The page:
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Last Days  By  cover art

Last Days

By: Brian Evenson
Narrated by: Chris Patton
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Publisher's Summary

Still reeling from a brutal dismemberment, detective Kline is forcibly recruited to solve a murder inside a religious cult that takes literally the New Testament idea that you should cut off your hand if it offends you. Armed only with his gun, his wits, and a gift for self-preservation, Kline must navigate a gauntlet of lies, threats, and misinformation. All too soon he discovers that the stakes are higher than he thought and that his survival depends on an act of sheer will.

Brian Evenson is the author of eight books of fiction, most recently The Open Curtain, which was a finalist for the Edgar Award and the International Horror Guild Award. He is the recipient of both an O. Henry Award and an NEA award. Evenson’s writing has been described as dark, violent, philosophical, critical, and lyrical.

©2010 Brian Evenson (P)2010 Brilliance Audio, Inc.

Critic Reviews

“A writer of disconcerting power.” ( The London Times)
“Evenson’s new masterpiece . . . [an] astonishing work.” (Paul Di Filippo)
“Wickedly brilliant. A superb thriller that’s a darker shade of noir. Brian’s writing is scalpel sharp.” (Simon Clark)

What listeners say about Last Days

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  • Overall
    5 out of 5 stars
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    5 out of 5 stars

Red Harvest for the 21st Century

Be careful before you pick this book up. It is as violent and nihilistic as anything I’ve ever read. It opens with a man reflecting on how he recently had his hand chopped off with a cleaver, and then it gets only darker and bloodier. It’s unsettling in what it has to say and in how it says it. It will either give you nightmares from what it says or give you nightmares for what your not reacting to it says about you. If I’d had a clearer understanding of what this was about, I would never have picked it up.

It’s also an extraordinary novel, maybe even a masterpiece, so I’m glad I did.

I gather I’m late to the Brian Evenson party. At least that’s the impression I get from the solid appreciation by Peter Straub that serves as the afterword to the edition I read. Apparently quite a few people already admire what Evenson’s doing. All the better, I suppose; this is so radical and disturbing that I’m comforted to feel I’m not quite alone in my admiration.

As far as I’m concerned, this comes as close as anything I can imagine to capturing the spirit of Dashiell Hammett’s Red Harvest, arguably the first great hardboiled work of literature. (Of course, after reading this, I feel as if my imagination is fairly limited.) In that one, our Continental Op is a man determined to find justice in a world too flawed to provide it. As a consequence, he embarks on a killing spree that renders him “blood simple” (the source of the title of the excellent Coen Brothers’ film). He’ll get justice even if it means murdering everyone in the town on Personville.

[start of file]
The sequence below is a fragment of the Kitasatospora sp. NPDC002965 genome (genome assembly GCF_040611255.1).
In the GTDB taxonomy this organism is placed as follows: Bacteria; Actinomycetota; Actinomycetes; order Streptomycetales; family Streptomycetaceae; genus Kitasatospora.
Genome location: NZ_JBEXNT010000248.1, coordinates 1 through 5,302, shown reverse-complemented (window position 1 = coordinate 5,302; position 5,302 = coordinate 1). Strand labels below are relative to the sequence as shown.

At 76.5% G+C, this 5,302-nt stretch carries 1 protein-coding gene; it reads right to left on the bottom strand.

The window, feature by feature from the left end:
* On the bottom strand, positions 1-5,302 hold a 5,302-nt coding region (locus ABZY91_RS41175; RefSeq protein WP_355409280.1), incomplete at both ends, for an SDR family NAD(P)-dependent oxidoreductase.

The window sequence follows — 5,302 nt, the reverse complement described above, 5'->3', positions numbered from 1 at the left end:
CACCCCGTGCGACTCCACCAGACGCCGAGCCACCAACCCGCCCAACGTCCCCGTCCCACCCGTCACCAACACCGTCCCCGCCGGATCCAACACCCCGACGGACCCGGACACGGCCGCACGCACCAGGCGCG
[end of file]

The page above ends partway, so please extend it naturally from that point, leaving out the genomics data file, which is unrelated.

Evenson’s Klein is not so much after justice as theological certainty. That puts him on the same footing as many other protagonists – I think most memorably of Flannery O’Connor’s Misfit from “A Good Man is Hard to Find” – but he’s perhaps more driven than any others. He’s taken for a prophet by a group of believers so avid that they mutilate themselves, that they take the number of amputated limbs as the measure of believer’s holiness. Over time (and I can’t quite call this a spoiler) he comes to think he may in fact be a prophet, that he might even be the messiah of this twisted world.

There’s something lurid in his theology, something unsubtle and technicolor, but it serves as the residue of something like real faith. Eventually two groups want to crucify him, one as the messiah and one as the thief by his side. Either way, there’s a yawning chasm at the heart of the novel: what would it mean to know God well enough not to doubt, what would it mean to understand Biblical structure so fully that, when thy right hand offends thee, you go ahead and lop it off with a cleaver. Absent such certainty, but in a world where some profess to feel it, we’re left with the choice of accepting the faith of others’ or believing in nothing. Or, as Klein eventually does, in bringing about a kind of Last Days that harrow what we see of the world.

All of that is fairly subtle in a novel that is decidedly unsubtle. The first signs of it, though, are in the simple excellence of Evenson’s narration. He puts us thigh deep into the story by the end of the first paragraph, and he never compromises his aesthetic vision. He never explains; he presents everything through a red, anaesthetizing mist. We experience one dehumanizing moment after another, but the narrative only gradually pulls away from what we recognize as human experience.

And that aesthetic vision reflects a moral one. In lesser hands, I’d have a hard time admiring a protagonist who laments the fact that he’s no longer human. In the hands of one who, somehow, skillfully [SPOILER] takes us to a point where our protagonist murders more than a dozen people while brandishing the decapitated head of their leader, I’m down with it. Klein really has become less than – or, disturbing thought, more than – human.